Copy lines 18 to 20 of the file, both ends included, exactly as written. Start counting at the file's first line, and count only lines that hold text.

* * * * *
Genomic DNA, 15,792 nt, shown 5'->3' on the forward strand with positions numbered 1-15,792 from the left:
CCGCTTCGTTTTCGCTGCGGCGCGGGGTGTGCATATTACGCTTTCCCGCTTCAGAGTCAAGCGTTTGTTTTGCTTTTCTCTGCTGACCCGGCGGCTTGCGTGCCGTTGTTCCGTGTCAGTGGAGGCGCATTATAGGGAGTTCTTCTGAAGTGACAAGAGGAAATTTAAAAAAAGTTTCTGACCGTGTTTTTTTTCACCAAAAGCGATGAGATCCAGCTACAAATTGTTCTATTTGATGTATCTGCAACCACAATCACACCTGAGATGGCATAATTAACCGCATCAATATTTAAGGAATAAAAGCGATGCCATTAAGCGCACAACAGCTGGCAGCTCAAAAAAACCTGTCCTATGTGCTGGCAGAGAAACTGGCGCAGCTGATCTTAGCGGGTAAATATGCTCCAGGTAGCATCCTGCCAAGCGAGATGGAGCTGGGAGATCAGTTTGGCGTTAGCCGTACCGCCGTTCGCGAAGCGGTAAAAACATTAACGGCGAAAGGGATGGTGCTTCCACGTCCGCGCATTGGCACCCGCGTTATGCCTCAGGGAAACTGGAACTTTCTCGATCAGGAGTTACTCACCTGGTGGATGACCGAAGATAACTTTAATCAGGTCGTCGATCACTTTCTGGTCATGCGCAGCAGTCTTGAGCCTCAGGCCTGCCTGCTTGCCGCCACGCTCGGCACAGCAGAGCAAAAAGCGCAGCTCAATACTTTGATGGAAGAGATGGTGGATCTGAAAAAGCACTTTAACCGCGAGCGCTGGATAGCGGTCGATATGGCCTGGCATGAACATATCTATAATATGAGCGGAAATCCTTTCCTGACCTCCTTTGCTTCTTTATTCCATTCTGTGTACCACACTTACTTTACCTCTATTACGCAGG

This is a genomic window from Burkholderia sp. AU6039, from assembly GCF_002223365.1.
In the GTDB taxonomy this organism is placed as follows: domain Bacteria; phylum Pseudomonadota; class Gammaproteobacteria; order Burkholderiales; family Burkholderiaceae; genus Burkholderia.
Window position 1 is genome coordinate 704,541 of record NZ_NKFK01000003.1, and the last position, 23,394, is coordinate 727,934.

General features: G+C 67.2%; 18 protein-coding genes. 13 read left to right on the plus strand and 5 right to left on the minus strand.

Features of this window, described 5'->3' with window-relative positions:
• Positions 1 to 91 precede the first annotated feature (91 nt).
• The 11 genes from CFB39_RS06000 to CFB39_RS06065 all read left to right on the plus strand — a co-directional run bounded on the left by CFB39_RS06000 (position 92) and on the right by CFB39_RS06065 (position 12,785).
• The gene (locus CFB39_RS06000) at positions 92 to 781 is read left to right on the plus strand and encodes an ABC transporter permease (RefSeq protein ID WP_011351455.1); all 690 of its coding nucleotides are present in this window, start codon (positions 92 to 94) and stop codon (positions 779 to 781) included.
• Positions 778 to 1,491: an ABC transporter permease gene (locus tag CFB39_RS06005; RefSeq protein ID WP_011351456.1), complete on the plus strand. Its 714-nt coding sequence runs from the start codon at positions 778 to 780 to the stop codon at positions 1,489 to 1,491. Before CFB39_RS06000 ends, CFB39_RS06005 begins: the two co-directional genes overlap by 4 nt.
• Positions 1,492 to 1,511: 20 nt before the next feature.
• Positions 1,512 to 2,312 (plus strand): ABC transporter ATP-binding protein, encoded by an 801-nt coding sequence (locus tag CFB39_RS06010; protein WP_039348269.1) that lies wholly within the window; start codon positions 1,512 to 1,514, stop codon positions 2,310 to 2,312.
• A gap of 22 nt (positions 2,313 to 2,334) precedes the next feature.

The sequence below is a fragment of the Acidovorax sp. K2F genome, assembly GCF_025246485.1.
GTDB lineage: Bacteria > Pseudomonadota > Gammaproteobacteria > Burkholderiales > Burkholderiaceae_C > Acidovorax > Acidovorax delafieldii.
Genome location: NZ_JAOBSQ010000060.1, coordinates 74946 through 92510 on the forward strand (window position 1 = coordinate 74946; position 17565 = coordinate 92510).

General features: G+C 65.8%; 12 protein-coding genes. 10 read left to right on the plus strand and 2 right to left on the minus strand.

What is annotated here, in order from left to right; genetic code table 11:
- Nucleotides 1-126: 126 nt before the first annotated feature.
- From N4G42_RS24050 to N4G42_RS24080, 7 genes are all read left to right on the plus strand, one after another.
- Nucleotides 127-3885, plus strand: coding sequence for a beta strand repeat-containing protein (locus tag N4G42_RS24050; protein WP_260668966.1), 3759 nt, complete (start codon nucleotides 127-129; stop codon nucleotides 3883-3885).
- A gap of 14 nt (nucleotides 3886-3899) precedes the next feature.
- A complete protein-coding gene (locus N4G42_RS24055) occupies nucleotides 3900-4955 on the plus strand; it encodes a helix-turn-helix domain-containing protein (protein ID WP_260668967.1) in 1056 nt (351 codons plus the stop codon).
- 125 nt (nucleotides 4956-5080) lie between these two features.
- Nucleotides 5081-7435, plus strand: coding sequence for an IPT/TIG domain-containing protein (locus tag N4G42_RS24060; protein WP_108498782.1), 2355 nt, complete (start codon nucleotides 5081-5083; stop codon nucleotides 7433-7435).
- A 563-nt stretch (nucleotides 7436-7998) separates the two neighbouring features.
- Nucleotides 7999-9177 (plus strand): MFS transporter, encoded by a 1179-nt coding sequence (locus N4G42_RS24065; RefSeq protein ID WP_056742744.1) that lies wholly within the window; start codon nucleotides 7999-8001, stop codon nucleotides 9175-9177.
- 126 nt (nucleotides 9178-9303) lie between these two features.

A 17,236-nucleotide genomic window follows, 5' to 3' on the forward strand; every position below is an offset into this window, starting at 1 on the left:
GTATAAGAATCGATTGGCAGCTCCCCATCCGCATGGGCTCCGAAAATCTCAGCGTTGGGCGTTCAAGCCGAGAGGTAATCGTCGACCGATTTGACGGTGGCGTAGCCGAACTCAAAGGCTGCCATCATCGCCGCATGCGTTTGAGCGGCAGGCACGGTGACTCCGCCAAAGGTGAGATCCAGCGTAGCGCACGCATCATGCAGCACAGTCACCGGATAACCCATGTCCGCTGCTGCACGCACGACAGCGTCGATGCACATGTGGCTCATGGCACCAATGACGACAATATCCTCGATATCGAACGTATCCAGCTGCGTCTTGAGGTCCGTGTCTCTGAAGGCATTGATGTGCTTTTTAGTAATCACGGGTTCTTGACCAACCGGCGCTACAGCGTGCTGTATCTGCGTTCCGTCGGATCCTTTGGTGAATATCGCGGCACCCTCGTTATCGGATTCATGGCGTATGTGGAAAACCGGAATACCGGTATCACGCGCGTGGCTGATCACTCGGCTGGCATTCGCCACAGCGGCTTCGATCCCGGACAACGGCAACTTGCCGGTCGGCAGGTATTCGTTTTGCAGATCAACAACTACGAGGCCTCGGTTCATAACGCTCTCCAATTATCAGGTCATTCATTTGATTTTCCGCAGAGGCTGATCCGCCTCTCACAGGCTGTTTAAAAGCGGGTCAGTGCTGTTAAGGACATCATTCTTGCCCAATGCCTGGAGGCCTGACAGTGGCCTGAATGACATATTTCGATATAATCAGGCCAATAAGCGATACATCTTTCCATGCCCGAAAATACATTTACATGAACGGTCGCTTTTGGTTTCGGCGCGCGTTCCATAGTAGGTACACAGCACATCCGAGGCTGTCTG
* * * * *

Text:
General features: G+C 65.8%; 12 protein-coding genes. 10 read left to right on the plus strand and 2 right to left on the minus strand.

What is annotated here, in order from left to right; genetic code table 11:
- Nucleotides 1-126: 126 nt before the first annotated feature.